The North American T-2 Buckeye was the United States Navy's intermediate training aircraft, intended to introduce U.S. Navy and U.S. Marine Corps student naval aviators and student naval flight officers to jets. It entered service in 1959, and was replaced by the McDonnell Douglas T-45 Goshawk in 2008.
|A T-2C Buckeye taking off from NAS Patuxent River|
|National origin||United States|
|Manufacturer||North American Aviation
North American Rockwell
|First flight||31 January 1958|
|Retired||United States Navy 2008|
|Status||Active service with Hellenic Air Force|
|Primary users||United States Navy (historical)
Hellenic Air Force
Venezuelan Air Force (historical)
The first version of the aircraft entered service in 1959 as the T2J-1. It was redesignated the T-2A in 1962 under the joint aircraft designation system. The two-seat trainer was powered by one Westinghouse J34-WE-46/48 turbojet. The aircraft was subsequently redesigned, and the single engine was replaced with two 3,000 lbf (13,000 N) Pratt & Whitney J60-P-6 turbojets in the T-2B. The T-2C was fitted with two 2,950 lbf (13,100 N) thrust General Electric J85-GE-4 turbojets. The T-2D and T-2E were export versions for the Venezuelan Air Force and Hellenic Air Force, respectively. The T-2 Buckeye (along with the TF-9J) replaced the T2V-1/T-1A SeaStar, though the T-1 continued in some uses into the 1970s.
The Buckeye was designed as a low-cost, multistage trainer. Its straight wing was similar to that used on the FJ-1 Fury and its cockpit controls were similar to the propeller-driven T-28C Trojan. The T-2's performance was between that of the U.S. Air Force's Cessna T-37 Tweet and the U.S. Navy's TA-4J Skyhawk. While it had no built-in armament, the T-2 could accommodate two .50-inch gun pods, 100 lb (45 kg) practice bombs, or 2.75-inch rockets beneath the wings.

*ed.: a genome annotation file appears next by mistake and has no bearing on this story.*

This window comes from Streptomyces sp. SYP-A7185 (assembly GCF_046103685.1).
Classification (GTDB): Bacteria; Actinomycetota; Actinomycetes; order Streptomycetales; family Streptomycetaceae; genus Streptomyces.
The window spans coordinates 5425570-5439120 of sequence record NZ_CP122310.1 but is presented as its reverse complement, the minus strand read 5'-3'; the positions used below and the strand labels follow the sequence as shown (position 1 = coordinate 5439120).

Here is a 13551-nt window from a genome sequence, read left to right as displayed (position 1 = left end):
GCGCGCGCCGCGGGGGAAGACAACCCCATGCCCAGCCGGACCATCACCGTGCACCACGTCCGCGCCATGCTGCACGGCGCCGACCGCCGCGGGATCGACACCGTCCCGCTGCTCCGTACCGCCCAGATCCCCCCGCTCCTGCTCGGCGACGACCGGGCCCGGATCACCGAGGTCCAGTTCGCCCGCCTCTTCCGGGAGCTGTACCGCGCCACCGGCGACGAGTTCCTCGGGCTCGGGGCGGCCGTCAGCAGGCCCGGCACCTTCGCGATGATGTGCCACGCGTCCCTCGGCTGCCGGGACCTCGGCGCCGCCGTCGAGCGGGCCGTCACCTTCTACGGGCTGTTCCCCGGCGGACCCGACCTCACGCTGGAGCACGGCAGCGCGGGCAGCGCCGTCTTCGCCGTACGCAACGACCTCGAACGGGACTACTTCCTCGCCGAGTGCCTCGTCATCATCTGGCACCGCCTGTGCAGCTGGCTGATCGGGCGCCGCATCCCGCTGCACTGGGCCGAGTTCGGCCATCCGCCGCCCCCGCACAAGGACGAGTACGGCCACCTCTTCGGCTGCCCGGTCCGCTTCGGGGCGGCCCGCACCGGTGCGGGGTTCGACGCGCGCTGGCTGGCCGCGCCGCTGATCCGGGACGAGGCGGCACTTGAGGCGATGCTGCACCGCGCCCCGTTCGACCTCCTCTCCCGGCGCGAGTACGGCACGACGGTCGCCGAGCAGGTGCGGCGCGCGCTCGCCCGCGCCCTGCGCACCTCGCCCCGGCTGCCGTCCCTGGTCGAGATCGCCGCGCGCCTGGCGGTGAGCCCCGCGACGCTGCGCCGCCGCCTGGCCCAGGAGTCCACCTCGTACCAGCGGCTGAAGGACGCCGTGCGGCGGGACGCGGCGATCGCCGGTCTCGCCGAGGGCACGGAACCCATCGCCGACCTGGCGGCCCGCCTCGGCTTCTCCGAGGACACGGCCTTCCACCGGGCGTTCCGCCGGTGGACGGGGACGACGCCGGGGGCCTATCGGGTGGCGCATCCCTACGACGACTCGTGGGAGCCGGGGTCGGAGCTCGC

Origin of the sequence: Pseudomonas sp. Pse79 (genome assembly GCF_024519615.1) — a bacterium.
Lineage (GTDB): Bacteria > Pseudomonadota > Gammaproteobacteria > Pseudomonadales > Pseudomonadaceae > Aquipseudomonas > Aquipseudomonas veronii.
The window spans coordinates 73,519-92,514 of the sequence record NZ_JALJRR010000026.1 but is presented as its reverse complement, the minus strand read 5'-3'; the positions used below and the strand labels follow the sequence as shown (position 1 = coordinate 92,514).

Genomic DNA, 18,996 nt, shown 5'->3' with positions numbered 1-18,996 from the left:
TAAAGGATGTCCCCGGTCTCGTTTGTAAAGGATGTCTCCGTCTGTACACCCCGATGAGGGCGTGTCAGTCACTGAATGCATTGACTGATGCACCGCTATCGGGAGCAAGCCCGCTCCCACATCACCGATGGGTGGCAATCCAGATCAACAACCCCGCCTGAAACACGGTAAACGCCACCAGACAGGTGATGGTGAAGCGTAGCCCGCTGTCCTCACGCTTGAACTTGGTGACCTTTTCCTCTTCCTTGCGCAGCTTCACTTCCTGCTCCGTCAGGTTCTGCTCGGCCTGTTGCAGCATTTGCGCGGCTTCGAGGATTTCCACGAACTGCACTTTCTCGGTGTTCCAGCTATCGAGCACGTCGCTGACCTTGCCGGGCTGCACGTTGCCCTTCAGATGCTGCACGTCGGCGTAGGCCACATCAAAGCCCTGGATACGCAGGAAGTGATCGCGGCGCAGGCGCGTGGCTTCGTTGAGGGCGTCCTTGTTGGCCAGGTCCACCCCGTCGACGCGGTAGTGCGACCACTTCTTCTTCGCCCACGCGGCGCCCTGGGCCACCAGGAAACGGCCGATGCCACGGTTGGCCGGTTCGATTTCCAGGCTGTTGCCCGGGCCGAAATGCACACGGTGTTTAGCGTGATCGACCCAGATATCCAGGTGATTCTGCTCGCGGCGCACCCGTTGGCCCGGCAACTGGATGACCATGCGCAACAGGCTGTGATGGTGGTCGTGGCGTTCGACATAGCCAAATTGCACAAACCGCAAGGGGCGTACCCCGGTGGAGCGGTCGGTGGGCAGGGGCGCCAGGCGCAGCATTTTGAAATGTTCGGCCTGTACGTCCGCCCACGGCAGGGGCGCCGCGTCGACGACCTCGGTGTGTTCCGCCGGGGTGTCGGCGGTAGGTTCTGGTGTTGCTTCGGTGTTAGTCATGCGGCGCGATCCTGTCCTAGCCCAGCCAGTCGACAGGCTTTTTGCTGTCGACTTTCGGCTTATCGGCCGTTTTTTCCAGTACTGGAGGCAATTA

All T-2 Buckeyes were manufactured by North American at Air Force Plant 85, located just south of Port Columbus Airport in Columbus, Ohio. A total of 609 aircraft was built during the production run. The name Buckeye refers to the state tree of Ohio, as well as the mascot of The Ohio State University.
Every jet-qualified Naval Aviator and virtually every Naval Flight Officer from the late 1950s until 2004 received training in the T-2 Buckeye, a length of service spanning four decades. The aircraft first exited the Naval Aviator strike pipeline (where it saw its final carrier landings) in 2004, and the Naval Flight Officer tactical jet pipeline in 2008. In the Naval Aviator strike pipeline syllabus and the Naval Flight Officer strike and strike fighter pipeline syllabi, the T-2 has been replaced by the near-sonic McDonnell Douglas T-45 Goshawk (the U.S. Navy version of the BAE Systems Hawk), which is more comparable to other high-performance, subsonic trainers, or the supersonic U.S. Air Force Northrop T-38 Talon. More recently, the T-2 has been used as a director aircraft for aerial drones. Several T-2 Buckeyes, although still retaining their USN markings, are now registered as civilian-owned aircraft with FAA "N" numbers; they regularly appear at airshows.
Data from Jane's All The World's Aircraft 1976–77.